Without a showing that these beliefs were unreasonable, it was error for the District Court to conclude that appellants needed to show more. In particular, the burden was not on appellants to show affirmatively that the Union would be "detrimental to proper penological objectives" or would constitute a "present danger to security and order." ... Rather, "[s]uch considerations are peculiarly within the province and professional expertise of corrections officials, and, in the absence of substantial evidence in the record to indicate that the officials have exaggerated their response to these considerations, courts should ordinarily defer to their expert judgment in such matters." Pell v. Procunier, 417 U.S., at 827, 94 S.Ct., at 2805. The necessary and correct result of our deference to the informed discretion of prison administrators permits them, and not the courts, to make the difficult judgments concerning institutional operations in situations such as this.


433 U.S. at 127-28, 97 S.Ct. at 2538-39.


The Pell-Jones rationale was reaffirmed in Bell v. Wolfish, where the Court sustained a variety of regulations and internal practices utilized in a federally-operated custodial facility in New York. Again the Court found no evidence of an "exaggerated response" by prison officials. With regard to those rules that directly affected inmate first amendment rights the Court found them acceptable as long as they were reasonable and operated "in a neutral fashion without regard to the content of the expression." 441 U.S. at 551, 99 S.Ct. at 1880-81, (quoting Cruz v. Beto, 405 U.S. 319, 321, 92 S.Ct. 1079, 1081, 31 L.Ed.2d 263 (1972)).



Although "a prisoner does not shed his first amendment rights at the prison portals," Brown v. Peyton, 437 F.2d 1228, 1230 (4th Cir.1971), it is equally true that "lawful incarceration brings about the necessary withdrawal or limitation of many privileges and rights." Price v. Johnson, 334 U.S. 266, 68 S.Ct. 1049, 92 L.Ed. 1356 (1948). The question of whether a challenged regulation falls within the range of constitutionally permissible limitations turns in large measure upon the level of appropriate judicial scrutiny. Assuming, arguendo, that a regulation restricting communication between two prisoners must satisfy the Procunier formulation of embodying a substantial state interest while imposing no greater restriction than necessary, the ultimate burdens of production and persuasion with regard to the rule's validity remain linked to the degree of deference accorded the rulemaker.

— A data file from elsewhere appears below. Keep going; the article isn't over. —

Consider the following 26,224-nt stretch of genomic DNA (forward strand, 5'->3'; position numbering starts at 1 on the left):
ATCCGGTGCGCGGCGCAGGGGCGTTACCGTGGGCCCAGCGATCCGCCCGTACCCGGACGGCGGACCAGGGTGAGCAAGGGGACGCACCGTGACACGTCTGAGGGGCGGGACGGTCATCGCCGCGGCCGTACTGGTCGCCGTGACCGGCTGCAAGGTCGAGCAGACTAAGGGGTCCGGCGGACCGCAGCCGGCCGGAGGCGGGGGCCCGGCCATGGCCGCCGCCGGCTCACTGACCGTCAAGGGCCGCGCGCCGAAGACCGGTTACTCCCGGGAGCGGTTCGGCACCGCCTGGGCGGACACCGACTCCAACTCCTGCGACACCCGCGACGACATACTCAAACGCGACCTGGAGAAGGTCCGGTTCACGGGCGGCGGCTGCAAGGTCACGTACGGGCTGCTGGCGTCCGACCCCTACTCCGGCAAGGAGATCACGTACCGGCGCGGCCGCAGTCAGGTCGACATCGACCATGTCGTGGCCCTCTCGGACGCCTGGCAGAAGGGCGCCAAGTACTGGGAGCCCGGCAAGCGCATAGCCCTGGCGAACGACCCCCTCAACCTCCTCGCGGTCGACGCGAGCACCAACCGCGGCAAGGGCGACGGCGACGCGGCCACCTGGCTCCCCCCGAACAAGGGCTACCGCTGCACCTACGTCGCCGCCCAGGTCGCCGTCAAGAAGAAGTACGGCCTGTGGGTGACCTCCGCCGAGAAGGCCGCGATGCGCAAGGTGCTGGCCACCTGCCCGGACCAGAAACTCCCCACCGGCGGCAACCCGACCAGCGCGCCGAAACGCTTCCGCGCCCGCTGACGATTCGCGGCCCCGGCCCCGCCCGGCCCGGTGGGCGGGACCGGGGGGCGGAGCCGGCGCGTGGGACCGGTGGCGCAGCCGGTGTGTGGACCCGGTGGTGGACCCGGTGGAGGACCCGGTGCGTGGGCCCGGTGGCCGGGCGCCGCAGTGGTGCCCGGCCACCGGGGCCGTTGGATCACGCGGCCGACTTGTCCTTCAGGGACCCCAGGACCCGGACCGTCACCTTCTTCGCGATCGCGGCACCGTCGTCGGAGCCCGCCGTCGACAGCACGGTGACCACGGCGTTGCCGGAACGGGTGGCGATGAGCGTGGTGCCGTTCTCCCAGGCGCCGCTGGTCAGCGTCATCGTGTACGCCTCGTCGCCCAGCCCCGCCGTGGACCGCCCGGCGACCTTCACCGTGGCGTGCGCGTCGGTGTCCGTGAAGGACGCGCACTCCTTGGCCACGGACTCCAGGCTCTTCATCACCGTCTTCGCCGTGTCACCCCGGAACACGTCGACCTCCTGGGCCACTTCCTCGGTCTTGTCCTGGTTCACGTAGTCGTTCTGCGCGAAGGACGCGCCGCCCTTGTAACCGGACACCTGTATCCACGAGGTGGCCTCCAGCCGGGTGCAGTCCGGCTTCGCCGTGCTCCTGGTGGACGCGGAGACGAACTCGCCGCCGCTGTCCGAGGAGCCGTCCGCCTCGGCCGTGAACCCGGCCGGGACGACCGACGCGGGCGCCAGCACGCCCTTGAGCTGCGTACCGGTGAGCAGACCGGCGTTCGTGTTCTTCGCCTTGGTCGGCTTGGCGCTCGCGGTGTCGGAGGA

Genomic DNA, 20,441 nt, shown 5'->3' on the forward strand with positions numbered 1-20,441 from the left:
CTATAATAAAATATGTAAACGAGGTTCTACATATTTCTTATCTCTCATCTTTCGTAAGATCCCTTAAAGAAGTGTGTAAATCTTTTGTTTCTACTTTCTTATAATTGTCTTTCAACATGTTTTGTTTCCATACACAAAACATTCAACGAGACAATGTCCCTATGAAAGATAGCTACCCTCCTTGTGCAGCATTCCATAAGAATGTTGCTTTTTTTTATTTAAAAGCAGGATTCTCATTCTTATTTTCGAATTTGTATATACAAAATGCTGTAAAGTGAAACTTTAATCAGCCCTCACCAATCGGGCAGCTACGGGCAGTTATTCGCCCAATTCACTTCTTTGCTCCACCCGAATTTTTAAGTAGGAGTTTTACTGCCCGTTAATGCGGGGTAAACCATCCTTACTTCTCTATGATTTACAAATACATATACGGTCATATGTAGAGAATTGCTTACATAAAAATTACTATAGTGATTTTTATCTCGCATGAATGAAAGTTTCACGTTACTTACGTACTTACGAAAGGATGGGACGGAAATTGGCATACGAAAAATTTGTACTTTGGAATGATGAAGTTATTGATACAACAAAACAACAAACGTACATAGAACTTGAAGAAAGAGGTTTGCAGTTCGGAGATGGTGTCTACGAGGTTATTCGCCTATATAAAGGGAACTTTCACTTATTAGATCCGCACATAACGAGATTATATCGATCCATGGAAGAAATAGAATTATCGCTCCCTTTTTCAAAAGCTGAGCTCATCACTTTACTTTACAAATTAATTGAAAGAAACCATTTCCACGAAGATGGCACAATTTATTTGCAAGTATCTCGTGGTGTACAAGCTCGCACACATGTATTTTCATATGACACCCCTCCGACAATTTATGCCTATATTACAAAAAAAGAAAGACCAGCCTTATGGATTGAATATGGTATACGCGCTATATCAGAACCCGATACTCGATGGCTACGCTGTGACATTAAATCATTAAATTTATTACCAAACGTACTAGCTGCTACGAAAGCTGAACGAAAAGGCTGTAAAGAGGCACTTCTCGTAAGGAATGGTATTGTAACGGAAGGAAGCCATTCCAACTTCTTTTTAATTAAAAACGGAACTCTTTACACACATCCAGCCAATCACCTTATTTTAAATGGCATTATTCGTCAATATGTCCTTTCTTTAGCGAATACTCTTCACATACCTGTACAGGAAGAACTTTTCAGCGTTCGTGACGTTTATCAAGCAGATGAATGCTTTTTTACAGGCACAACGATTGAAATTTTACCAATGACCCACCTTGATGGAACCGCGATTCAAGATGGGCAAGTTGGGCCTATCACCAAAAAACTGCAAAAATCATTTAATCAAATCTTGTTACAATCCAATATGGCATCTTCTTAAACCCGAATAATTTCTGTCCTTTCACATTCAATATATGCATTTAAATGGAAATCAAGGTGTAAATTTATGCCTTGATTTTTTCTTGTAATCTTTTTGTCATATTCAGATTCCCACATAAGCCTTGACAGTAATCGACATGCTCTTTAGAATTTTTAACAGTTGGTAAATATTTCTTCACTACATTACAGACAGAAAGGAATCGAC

We conclude that a two-part synthesis has emerged from the Procunier, Pell, Jones and Bell decisions. If a penal regulation either intrudes upon the first amendment rights of non-prisoners or constitutes a total denial of an inmate's right to free speech, including any possible alternative means of exercising that right, then the state must satisfy the Procunier strict scrutiny requirement. The burden of demonstrating both the substantial state interest and the absence of a less restrictive alternative rests upon the proponent of the rule. If, however, the rule operates only as a limitation on a prisoner's first amendment rights, then the judicial deference normally accorded prison officials will in most instances defeat a claim of overbreadth. The court's inquiry is directed not toward whether the state has demonstrated an absence of less restrictive alternatives but whether the inmate challenging the regulation has shown by substantial evidence that the state has exaggerated its response to an institutional problem.4


Applying this rationale to the facts of the present case we find no substantive constitutional defect in DGL 851. The rule imposes certain limitations on one manner in which an inmate may exercise his first amendment rights. It does not, however, operate as an absolute denial of free speech. Nor does it affect the rights of nonprisoners. It must, therefore, be construed as a "time, place and manner" regulation of the type sustained in Pell.5


As a limitation on speech rather than a total denial of that first amendment right, the rule must be upheld if it is rationally related to the legitimate penological objectives of the penal institution. We conclude that DGL 851 is such a reasonable response to valid concerns relating to institutional security. The Department has articulated its need to impose a limit on the flow of information between inmates as a means of reducing institutional tensions and impeding the exchange of communication relating to unlawful activity. We have no reason to believe that this position is not an accurate depiction of the requirements of penal administration.